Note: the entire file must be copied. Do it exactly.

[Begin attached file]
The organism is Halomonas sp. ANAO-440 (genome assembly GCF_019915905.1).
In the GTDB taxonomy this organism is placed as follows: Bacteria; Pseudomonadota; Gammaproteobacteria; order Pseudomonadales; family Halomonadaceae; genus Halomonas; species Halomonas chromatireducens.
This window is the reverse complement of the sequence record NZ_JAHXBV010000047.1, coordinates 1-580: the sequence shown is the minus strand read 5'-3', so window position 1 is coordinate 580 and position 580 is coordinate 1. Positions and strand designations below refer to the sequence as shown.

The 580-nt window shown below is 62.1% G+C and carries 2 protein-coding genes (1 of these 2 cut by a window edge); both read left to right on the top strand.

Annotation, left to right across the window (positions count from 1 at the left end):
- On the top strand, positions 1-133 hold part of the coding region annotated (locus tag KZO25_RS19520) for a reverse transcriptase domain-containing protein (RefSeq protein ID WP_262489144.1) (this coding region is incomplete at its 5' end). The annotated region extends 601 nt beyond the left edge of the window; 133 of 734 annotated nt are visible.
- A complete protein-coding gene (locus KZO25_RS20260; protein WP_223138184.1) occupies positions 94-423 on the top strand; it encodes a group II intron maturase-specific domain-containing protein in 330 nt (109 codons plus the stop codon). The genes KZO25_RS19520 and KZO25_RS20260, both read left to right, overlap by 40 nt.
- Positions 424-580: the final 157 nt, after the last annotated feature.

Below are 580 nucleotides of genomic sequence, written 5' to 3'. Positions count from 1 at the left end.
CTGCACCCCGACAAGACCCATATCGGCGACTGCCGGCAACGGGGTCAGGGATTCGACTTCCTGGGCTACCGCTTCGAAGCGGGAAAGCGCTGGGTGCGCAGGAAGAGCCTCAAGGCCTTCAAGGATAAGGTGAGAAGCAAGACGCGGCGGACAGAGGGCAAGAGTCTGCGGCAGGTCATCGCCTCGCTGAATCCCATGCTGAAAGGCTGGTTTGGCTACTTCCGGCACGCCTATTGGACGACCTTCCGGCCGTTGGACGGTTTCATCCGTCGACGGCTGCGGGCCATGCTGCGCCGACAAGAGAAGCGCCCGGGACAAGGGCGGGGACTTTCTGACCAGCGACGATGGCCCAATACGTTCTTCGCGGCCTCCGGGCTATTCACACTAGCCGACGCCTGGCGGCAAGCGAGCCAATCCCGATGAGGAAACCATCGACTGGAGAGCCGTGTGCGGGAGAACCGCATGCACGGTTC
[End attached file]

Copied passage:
The organism is Halomonas sp. ANAO-440 (genome assembly GCF_019915905.1).
In the GTDB taxonomy this organism is placed as follows: Bacteria; Pseudomonadota; Gammaproteobacteria; order Pseudomonadales; family Halomonadaceae; genus Halomonas; species Halomonas chromatireducens.
This window is the reverse complement of the sequence record NZ_JAHXBV010000047.1, coordinates 1-580: the sequence shown is the minus strand read 5'-3', so window position 1 is coordinate 580 and position 580 is coordinate 1. Positions and strand designations below refer to the sequence as shown.

The 580-nt window shown below is 62.1% G+C and carries 2 protein-coding genes (1 of these 2 cut by a window edge); both read left to right on the top strand.

Annotation, left to right across the window (positions count from 1 at the left end):
- On the top strand, positions 1-133 hold part of the coding region annotated (locus tag KZO25_RS19520) for a reverse transcriptase domain-containing protein (RefSeq protein ID WP_262489144.1) (this coding region is incomplete at its 5' end). The annotated region extends 601 nt beyond the left edge of the window; 133 of 734 annotated nt are visible.
- A complete protein-coding gene (locus KZO25_RS20260; protein WP_223138184.1) occupies positions 94-423 on the top strand; it encodes a group II intron maturase-specific domain-containing protein in 330 nt (109 codons plus the stop codon). The genes KZO25_RS19520 and KZO25_RS20260, both read left to right, overlap by 40 nt.
- Positions 424-580: the final 157 nt, after the last annotated feature.

Below are 580 nucleotides of genomic sequence, written 5' to 3'. Positions count from 1 at the left end.
CTGCACCCCGACAAGACCCATATCGGCGACTGCCGGCAACGGGGTCAGGGATTCGACTTCCTGGGCTACCGCTTCGAAGCGGGAAAGCGCTGGGTGCGCAGGAAGAGCCTCAAGGCCTTCAAGGATAAGGTGAGAAGCAAGACGCGGCGGACAGAGGGCAAGAGTCTGCGGCAGGTCATCGCCTCGCTGAATCCCATGCTGAAAGGCTGGTTTGGCTACTTCCGGCACGCCTATTGGACGACCTTCCGGCCGTTGGACGGTTTCATCCGTCGACGGCTGCGGGCCATGCTGCGCCGACAAGAGAAGCGCCCGGGACAAGGGCGGGGACTTTCTGACCAGCGACGATGGCCCAATACGTTCTTCGCGGCCTCCGGGCTATTCACACTAGCCGACGCCTGGCGGCAAGCGAGCCAATCCCGATGAGGAAACCATCGACTGGAGAGCCGTGTGCGGGAGAACCGCATGCACGGTTC